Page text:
To mark 400 years since the birth of the humble Devon Oke cheese, we have curated a selection box featuring a cheese for every century after the Oke’s inception.
Headlining the 400 Years of British Cheese box, which was featured in the June 2016 issue of Food and Travel Magazine, is the Devon Oke itself, a cheese that some believe is older than Cheddar. Cheese-maker Rachel Stevens discovered the Devon Oke recipe only 20 years’ ago and was delighted to re-create a lost tradition. Her cows' milk cheese has a smooth, firm texture and a mellow, creamy flavour.
Accompanying the Devon Oke is the 18th-century Colston Basset Stilton, a pasteurised vegetarian cheese. Made by Billy Kevan and his team in Nottinghamshire, Colston Bassett is one of the only hand-ladled Stiltons still in existence. Hand-ladling produces an intensely rich and creamy cheese; and the Colston Bassett flavour is deep, lingering and complex.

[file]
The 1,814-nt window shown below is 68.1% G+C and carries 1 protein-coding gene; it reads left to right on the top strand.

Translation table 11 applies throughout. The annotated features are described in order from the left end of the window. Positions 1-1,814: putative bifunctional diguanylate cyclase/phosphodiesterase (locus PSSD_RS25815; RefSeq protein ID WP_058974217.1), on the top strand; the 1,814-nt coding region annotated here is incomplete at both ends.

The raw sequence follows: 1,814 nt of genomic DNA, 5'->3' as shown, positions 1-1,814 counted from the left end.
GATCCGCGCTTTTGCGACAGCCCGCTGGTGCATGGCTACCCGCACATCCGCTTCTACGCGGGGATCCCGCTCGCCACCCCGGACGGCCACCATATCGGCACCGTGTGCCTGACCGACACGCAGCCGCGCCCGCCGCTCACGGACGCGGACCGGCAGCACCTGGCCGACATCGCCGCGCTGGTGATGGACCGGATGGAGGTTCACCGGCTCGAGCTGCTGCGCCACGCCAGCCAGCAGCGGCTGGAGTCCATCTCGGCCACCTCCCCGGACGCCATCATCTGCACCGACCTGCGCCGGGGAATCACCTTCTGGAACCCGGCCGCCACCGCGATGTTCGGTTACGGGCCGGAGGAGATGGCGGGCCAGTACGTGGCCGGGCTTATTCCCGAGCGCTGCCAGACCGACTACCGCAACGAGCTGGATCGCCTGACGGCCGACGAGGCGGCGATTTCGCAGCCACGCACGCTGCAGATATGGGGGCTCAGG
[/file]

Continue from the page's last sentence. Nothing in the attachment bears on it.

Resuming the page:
Duckett's Caerphilly, made by Tom Calver at Westcombe Dairy, is representing the 19th century in our 400 Years of British Cheese box. This is one of the last standing traditional Caerphilly’s. It’s lactic, crumbly and fresh.
A pasteurised English brie-style cheese, with the thinnest rind and a fruity tang brings us into the 20th century. The Tunworth is the closest cheese this country has produced to a camembert.
Developed by Stacey Hedges, who only started making cheese in 2004, Tunworth has the thinnest possible rind, an undulating surface, and a profoundly fruity tang - enough to convince a Frenchman that this was made on his terroir.